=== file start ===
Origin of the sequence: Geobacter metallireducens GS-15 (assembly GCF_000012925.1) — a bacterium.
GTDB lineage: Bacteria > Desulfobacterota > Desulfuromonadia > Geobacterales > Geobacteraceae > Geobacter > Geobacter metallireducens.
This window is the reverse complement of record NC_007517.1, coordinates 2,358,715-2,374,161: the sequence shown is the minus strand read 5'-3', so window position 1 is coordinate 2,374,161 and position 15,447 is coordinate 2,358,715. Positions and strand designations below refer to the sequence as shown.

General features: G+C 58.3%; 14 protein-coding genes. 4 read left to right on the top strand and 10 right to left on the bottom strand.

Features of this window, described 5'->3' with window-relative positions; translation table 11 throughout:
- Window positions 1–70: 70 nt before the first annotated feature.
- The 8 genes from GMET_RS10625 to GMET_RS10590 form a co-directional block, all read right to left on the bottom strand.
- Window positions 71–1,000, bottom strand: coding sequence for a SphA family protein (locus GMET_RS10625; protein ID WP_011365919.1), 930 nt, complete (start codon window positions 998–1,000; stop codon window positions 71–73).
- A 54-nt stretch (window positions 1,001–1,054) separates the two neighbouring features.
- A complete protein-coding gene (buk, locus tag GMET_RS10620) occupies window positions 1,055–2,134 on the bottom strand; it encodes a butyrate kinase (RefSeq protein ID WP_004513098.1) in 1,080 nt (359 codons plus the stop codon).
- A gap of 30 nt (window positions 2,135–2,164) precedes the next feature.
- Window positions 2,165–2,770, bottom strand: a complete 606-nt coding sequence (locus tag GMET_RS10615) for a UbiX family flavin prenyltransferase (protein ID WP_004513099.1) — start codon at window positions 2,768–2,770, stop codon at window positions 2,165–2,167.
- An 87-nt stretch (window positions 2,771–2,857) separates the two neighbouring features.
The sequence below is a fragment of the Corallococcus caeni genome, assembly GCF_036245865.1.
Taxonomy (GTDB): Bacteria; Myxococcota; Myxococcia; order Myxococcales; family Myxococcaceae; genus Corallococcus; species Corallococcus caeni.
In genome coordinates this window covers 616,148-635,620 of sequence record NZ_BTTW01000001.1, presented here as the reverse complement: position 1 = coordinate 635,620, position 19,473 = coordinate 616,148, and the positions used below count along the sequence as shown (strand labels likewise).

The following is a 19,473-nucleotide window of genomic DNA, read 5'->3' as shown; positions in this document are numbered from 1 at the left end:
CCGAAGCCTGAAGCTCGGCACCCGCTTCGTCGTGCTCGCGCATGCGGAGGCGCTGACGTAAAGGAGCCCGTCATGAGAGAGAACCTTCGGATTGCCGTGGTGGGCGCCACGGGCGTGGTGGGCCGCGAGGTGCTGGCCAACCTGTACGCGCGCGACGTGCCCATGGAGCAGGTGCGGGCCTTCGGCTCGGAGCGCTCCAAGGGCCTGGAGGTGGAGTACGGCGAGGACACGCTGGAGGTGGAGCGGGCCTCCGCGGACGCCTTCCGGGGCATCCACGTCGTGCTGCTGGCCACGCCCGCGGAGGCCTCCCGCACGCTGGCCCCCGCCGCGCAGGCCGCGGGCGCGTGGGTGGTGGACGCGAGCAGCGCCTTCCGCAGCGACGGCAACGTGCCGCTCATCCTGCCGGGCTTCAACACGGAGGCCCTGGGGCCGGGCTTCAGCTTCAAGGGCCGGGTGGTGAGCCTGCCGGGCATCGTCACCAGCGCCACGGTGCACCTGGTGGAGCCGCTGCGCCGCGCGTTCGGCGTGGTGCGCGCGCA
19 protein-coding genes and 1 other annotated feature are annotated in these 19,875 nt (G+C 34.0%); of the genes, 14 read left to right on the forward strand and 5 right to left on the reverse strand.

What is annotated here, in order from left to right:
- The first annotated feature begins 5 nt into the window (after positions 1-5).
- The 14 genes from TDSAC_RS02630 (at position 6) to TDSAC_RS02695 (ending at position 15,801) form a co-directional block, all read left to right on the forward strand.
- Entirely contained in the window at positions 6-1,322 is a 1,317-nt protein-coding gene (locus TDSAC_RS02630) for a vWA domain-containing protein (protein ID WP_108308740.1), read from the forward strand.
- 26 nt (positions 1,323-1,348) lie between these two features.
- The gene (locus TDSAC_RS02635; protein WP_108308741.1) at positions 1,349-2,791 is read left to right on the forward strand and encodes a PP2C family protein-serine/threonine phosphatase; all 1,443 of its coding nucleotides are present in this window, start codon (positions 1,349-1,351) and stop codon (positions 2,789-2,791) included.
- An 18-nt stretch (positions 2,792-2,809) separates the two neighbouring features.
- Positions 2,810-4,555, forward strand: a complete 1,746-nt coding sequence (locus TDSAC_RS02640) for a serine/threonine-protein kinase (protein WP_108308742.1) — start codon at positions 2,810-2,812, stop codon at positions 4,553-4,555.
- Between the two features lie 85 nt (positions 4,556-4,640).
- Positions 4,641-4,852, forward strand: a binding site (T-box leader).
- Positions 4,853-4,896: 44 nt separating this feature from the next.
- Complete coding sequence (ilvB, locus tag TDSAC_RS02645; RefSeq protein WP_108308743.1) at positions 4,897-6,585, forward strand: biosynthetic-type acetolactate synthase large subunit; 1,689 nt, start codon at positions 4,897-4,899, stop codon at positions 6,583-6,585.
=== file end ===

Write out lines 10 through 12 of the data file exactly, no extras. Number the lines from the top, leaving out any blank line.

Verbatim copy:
- A complete protein-coding gene (buk, locus tag GMET_RS10620) occupies window positions 1,055–2,134 on the bottom strand; it encodes a butyrate kinase (RefSeq protein ID WP_004513098.1) in 1,080 nt (359 codons plus the stop codon).
- A gap of 30 nt (window positions 2,135–2,164) precedes the next feature.
- Window positions 2,165–2,770, bottom strand: a complete 606-nt coding sequence (locus tag GMET_RS10615) for a UbiX family flavin prenyltransferase (protein ID WP_004513099.1) — start codon at window positions 2,768–2,770, stop codon at window positions 2,165–2,167.